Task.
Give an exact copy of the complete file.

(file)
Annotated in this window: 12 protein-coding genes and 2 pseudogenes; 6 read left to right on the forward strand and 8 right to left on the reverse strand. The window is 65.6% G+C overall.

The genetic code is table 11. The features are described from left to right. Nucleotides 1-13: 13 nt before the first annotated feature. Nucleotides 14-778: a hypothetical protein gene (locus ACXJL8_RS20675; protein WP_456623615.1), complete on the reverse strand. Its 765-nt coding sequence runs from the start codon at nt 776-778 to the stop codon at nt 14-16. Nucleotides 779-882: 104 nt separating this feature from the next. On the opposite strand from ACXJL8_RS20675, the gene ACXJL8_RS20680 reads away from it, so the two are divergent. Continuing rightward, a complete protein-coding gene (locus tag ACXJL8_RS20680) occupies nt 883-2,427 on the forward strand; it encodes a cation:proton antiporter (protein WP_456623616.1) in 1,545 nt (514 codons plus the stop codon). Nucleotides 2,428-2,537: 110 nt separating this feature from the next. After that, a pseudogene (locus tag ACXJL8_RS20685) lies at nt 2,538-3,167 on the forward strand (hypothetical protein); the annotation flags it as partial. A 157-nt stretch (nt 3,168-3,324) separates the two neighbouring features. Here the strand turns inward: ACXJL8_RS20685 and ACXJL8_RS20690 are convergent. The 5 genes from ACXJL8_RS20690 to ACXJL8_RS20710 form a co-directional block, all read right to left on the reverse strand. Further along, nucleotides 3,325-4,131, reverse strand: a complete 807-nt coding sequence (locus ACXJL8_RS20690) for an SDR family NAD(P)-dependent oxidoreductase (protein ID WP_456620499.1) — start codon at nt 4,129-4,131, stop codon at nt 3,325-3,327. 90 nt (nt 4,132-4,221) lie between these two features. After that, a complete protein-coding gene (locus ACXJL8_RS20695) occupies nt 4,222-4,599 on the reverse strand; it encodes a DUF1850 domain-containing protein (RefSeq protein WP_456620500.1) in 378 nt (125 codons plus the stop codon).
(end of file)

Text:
Annotated in this window: 12 protein-coding genes and 2 pseudogenes; 6 read left to right on the forward strand and 8 right to left on the reverse strand. The window is 65.6% G+C overall.

The genetic code is table 11. The features are described from left to right. Nucleotides 1-13: 13 nt before the first annotated feature. Nucleotides 14-778: a hypothetical protein gene (locus ACXJL8_RS20675; protein WP_456623615.1), complete on the reverse strand. Its 765-nt coding sequence runs from the start codon at nt 776-778 to the stop codon at nt 14-16. Nucleotides 779-882: 104 nt separating this feature from the next. On the opposite strand from ACXJL8_RS20675, the gene ACXJL8_RS20680 reads away from it, so the two are divergent. Continuing rightward, a complete protein-coding gene (locus tag ACXJL8_RS20680) occupies nt 883-2,427 on the forward strand; it encodes a cation:proton antiporter (protein WP_456623616.1) in 1,545 nt (514 codons plus the stop codon). Nucleotides 2,428-2,537: 110 nt separating this feature from the next. After that, a pseudogene (locus tag ACXJL8_RS20685) lies at nt 2,538-3,167 on the forward strand (hypothetical protein); the annotation flags it as partial. A 157-nt stretch (nt 3,168-3,324) separates the two neighbouring features. Here the strand turns inward: ACXJL8_RS20685 and ACXJL8_RS20690 are convergent. The 5 genes from ACXJL8_RS20690 to ACXJL8_RS20710 form a co-directional block, all read right to left on the reverse strand. Further along, nucleotides 3,325-4,131, reverse strand: a complete 807-nt coding sequence (locus ACXJL8_RS20690) for an SDR family NAD(P)-dependent oxidoreductase (protein ID WP_456620499.1) — start codon at nt 4,129-4,131, stop codon at nt 3,325-3,327. 90 nt (nt 4,132-4,221) lie between these two features. After that, a complete protein-coding gene (locus ACXJL8_RS20695) occupies nt 4,222-4,599 on the reverse strand; it encodes a DUF1850 domain-containing protein (RefSeq protein WP_456620500.1) in 378 nt (125 codons plus the stop codon).